Rough Music

The Shepherd’s Hut
, Tim Winton (Picador)

The main character in Tim Winton’s new novel is an unlikeable teenage ruffian, intent on escaping the legacy of his brutal father who has unexpectedly died. Jaxie heads off with a backpack and rifle, and the first half of this book is pretty much a survival story: mentally and physically, young Jaxie has to suddenly survive on his own. Later, when least expected (and where least expected: Jaxie is now on the edge of farming land as it turns into desert) he meets Fintan, a retired priest with a dodgy past, and eventually a kind of friendship is struck up. This friendship and Jaxie’s childish hope in a girl he thinks he is in love with, who might be waiting for him, are the sole glimmers of hope in over 250 pages of gruff, sweary, belligerent storytelling.

Winton, answering questions and talking about his writing at The Acorn in Penzance, is very much a ‘bloke’, but one who worries about what that means in the 21st century. Firmly rooted in North West Australia he talks about Jaxie arriving unannounced in his consciousness, insisting upon being written about; about how he had tried to inhabit the world of someone who cannot articulate their feelings, and lacks the language to do so. Jaxie’s vocabulary is limited, he speaks in the vernacular, and Winton starts the night by reading a tough passage where Jaxies recalls having to kill a sack full of kittens, upsetting at least one member of the audience who declares that, as a cat lover, she won’t be buying the new book.

Winton’s view of writing is quite romantic in many ways. The idea that a character ‘arrives’ and has to be inhabited and the world viewed through his or her eyes, is old school, like an actor becoming their character. Wyl Menmuir, the novelist hosting the evening, asks Winton about the ‘toxic masculinity’ evident in the book, which Winton has spoken about previously, and the context of the #MeToo movement. Winton is articulate and humble as he speaks about the macho culture he lives in but in many ways dislikes. He wants change but knows it is slow; is not egotistical enough to think a novel is going to change the world. He also turns it round, and says he wants to understand male culture and why it is like it is, and sees patriarchy letting go as the answer, that the world will be a much better place to live in if males step back from power and control and dominance.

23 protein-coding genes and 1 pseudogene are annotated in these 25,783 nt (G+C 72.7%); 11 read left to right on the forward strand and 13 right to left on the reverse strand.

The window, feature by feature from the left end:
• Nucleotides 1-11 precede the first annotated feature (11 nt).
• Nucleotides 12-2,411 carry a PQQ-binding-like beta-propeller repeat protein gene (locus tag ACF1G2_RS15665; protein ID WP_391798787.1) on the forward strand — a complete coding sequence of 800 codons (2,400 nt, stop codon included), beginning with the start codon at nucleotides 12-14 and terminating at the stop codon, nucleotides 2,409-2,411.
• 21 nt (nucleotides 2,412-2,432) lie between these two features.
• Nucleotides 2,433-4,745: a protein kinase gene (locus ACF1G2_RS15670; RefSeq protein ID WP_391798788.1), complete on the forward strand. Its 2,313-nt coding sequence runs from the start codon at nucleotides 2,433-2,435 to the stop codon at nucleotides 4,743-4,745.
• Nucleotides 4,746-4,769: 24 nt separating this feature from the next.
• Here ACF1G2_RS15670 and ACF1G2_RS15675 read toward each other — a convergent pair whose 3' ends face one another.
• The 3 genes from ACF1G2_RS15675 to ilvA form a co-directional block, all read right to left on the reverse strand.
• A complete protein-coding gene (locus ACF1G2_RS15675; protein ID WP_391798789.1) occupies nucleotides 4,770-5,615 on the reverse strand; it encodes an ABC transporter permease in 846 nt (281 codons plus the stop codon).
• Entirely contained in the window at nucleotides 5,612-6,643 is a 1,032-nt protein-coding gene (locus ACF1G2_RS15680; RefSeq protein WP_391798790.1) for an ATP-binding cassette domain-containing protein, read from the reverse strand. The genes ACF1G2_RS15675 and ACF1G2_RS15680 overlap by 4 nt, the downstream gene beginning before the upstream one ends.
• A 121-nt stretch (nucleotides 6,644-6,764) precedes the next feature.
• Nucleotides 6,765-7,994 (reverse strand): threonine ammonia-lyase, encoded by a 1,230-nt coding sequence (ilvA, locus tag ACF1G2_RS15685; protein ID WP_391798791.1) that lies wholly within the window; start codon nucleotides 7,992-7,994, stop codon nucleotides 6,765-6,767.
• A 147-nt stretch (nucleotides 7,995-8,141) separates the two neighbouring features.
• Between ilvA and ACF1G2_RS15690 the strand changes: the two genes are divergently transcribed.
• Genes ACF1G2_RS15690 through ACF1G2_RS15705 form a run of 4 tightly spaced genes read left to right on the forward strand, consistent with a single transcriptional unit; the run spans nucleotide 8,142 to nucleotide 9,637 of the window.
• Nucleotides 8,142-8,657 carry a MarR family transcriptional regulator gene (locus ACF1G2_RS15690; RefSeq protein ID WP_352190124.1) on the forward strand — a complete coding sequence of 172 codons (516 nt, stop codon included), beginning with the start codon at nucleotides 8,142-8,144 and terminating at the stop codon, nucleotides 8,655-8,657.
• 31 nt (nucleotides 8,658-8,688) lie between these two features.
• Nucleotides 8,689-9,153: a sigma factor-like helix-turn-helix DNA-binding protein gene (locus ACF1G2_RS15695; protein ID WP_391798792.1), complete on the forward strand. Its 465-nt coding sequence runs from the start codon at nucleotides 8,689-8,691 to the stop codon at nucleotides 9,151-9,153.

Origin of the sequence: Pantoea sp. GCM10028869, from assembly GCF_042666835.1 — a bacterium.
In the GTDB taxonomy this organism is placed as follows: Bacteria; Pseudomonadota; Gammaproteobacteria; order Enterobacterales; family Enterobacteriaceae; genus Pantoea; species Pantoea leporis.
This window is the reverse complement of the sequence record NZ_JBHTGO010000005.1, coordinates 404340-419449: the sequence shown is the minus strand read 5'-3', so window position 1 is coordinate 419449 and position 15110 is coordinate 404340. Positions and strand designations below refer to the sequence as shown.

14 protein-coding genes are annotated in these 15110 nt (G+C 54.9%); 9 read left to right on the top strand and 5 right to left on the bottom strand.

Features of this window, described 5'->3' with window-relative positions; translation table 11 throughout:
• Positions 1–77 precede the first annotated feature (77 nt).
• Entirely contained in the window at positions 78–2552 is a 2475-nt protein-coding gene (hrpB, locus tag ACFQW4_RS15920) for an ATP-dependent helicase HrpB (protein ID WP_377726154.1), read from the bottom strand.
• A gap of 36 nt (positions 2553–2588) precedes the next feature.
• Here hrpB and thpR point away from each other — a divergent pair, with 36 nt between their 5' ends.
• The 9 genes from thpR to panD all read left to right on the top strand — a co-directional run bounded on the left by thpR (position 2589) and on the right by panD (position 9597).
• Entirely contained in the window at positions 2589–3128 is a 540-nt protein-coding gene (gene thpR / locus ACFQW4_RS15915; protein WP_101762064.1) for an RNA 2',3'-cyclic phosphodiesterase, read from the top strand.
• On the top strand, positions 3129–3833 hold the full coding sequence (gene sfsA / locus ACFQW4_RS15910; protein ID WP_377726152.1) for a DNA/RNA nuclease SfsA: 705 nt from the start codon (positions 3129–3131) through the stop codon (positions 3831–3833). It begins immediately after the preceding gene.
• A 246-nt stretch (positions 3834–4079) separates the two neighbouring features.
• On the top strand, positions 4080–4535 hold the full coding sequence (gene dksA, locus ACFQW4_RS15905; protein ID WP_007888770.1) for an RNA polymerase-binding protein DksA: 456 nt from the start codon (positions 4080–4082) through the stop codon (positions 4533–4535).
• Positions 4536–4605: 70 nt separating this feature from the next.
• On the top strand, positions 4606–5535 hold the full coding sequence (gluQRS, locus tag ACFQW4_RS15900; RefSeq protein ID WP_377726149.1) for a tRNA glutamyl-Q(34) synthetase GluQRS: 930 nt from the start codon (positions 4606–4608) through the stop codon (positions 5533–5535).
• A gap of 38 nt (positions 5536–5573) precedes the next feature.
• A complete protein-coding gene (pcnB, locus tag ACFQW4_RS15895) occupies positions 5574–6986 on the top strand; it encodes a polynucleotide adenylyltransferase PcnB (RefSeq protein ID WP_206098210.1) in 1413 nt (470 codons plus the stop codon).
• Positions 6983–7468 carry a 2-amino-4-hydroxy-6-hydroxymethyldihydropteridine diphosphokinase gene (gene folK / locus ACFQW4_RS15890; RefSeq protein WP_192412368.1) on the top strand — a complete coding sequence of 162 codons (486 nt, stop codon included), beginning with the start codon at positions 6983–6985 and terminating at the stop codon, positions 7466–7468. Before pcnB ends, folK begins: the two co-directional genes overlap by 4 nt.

Winton is no right-on PC crusader though. You can see him down the pub swearing at his mates, trying to convince them that change is needed, and in Penzance he constantly refers to his working class roots and the fact that people like him don’t go to university, write books, or travel thousands of miles to places like Cornwall. His success seems to somewhat bewilder him. He also talks about how change does occur, often when least expected, and that now might be the time the balance of power finally shifts. He’s seen things occur as the result of green and ecological campaigns, often overnight and out of the blue. And he seems to know how ironic all of this is. When asked by an earnest would-be writer about his writing routine, he laughs and reports that if it’s nice weather and the sea’s flat he goes out in his boat, if it’s nice and there’s a swell he goes surfing, if the weather’s shit then he makes himself write. Says that’s as much of a routine he can manage.

Still, including autobiographies and books for children, Winton has managed 29 books to his name, and clocked up a load of literary prizes whilst doing so. Cloudstreet is probably his most well known and well loved, an almost Dickensian tragi-comedy about two families sharing a big house. One family are hard-working and religious, the other lives by luck, allowing life to happen to them. In the middle of all this is the mentally disabled Fish, who sees visions and lives in a state of wonder and hope, sees another version of reality. For me, it is this (for want of a better word) spiritual underpinning, some notion of ‘grace’ perhaps, that is missing from The Shepherd’s Hut. Is friendship, which ultimately goes wrong for Jaxie and Fintan, or a teenage obsession about a female cousin, enough to redeem a character? Winton says he doesn’t have a sequel planned, and wasn’t interested in Jaxie suddenly changing for the better. Jaxie is who he is, and by understanding those who are different to us, and perhaps unable or unwilling to speak for themselves, we can learn and empathise, start a conversation. Winton’s book is harsh and depressing, yet a rough music underpins this visceral, masculine version of the world which Winton has chosen to articulate.

Rupert Loydell

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